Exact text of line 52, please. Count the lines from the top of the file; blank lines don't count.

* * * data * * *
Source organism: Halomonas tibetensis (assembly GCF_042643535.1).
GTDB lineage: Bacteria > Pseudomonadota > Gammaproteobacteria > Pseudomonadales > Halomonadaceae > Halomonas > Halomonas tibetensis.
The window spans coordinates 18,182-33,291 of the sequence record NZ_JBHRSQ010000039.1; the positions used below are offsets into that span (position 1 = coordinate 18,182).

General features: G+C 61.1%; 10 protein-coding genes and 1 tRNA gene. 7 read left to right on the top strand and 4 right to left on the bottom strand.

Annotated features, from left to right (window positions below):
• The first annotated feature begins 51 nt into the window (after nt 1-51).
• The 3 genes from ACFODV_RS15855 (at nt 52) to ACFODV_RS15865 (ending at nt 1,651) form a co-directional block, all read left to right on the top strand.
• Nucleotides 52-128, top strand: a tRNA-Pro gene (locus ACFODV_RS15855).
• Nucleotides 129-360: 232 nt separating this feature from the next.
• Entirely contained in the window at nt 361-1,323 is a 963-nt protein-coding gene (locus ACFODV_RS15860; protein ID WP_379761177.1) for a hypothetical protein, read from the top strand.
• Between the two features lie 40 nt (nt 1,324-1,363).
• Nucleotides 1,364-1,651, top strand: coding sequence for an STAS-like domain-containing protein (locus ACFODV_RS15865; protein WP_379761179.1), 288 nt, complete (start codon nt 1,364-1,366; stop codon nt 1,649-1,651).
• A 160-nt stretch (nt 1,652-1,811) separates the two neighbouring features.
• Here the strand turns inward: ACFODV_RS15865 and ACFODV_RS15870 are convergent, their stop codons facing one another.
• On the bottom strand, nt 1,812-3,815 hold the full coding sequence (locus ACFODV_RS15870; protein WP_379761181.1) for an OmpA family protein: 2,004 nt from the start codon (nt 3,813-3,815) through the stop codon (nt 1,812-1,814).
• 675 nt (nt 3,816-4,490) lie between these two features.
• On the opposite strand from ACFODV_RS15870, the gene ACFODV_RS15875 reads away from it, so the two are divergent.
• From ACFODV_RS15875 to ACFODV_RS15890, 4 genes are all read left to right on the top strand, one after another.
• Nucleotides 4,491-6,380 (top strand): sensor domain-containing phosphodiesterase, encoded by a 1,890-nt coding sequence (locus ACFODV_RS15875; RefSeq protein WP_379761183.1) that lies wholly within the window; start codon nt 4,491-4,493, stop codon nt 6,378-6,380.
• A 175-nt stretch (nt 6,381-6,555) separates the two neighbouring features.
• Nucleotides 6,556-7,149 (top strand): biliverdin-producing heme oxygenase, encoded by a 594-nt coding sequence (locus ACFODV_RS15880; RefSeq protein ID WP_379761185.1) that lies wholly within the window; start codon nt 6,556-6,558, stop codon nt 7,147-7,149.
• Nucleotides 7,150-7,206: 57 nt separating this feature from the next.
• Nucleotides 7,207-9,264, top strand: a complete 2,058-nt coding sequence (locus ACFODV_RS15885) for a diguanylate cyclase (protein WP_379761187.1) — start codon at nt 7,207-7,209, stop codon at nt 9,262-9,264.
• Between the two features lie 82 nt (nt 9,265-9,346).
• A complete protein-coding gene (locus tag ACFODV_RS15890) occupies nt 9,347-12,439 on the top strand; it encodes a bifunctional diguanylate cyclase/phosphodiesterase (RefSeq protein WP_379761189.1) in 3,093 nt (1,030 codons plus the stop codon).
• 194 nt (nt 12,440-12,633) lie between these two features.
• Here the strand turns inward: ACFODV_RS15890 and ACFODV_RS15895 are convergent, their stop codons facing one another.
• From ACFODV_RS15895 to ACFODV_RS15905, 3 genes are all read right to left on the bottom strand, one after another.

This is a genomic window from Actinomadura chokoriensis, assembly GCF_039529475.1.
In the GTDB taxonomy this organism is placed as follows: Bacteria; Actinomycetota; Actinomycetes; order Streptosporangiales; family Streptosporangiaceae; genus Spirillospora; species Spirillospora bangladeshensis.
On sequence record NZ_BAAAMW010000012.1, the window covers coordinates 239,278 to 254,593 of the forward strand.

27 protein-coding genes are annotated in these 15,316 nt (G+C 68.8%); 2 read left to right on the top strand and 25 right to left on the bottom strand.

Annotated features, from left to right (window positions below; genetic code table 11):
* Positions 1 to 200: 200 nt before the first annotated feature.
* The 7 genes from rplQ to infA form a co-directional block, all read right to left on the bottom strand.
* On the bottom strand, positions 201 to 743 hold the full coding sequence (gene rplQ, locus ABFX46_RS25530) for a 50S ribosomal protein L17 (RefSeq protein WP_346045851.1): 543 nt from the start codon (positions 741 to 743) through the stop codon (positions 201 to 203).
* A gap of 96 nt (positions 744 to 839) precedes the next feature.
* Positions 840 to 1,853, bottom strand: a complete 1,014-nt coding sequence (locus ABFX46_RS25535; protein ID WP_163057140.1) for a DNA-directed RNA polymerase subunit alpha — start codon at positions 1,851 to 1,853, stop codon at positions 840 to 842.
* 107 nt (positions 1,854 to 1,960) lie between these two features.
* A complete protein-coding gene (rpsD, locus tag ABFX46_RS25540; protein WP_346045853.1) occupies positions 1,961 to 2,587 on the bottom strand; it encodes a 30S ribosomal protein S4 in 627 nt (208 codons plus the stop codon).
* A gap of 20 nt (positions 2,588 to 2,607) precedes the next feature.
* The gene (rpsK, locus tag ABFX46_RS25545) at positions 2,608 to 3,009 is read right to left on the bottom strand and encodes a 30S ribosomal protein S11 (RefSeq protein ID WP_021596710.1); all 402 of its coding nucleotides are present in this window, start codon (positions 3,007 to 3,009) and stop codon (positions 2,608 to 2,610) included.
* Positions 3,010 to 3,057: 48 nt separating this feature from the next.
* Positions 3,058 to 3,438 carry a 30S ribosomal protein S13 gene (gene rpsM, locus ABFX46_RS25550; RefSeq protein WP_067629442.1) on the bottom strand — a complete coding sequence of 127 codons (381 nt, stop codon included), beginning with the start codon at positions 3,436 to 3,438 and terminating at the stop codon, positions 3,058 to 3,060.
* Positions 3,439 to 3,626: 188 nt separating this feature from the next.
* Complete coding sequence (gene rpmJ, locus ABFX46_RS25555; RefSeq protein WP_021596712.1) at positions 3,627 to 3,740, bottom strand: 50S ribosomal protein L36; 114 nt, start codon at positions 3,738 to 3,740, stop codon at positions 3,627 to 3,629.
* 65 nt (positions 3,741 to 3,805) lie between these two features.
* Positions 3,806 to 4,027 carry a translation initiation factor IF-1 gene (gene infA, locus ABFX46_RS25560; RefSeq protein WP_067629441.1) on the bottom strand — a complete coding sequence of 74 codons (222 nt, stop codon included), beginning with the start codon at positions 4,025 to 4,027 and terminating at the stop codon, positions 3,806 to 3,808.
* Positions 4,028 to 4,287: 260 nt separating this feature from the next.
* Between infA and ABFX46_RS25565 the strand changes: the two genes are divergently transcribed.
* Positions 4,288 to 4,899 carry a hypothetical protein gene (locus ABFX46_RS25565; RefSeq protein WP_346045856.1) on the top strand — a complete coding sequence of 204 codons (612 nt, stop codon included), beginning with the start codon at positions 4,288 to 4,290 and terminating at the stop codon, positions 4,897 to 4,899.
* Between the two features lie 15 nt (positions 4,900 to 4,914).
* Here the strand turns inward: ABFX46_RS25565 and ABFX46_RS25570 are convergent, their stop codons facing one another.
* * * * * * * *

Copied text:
* Between the two features lie 15 nt (positions 4,900 to 4,914).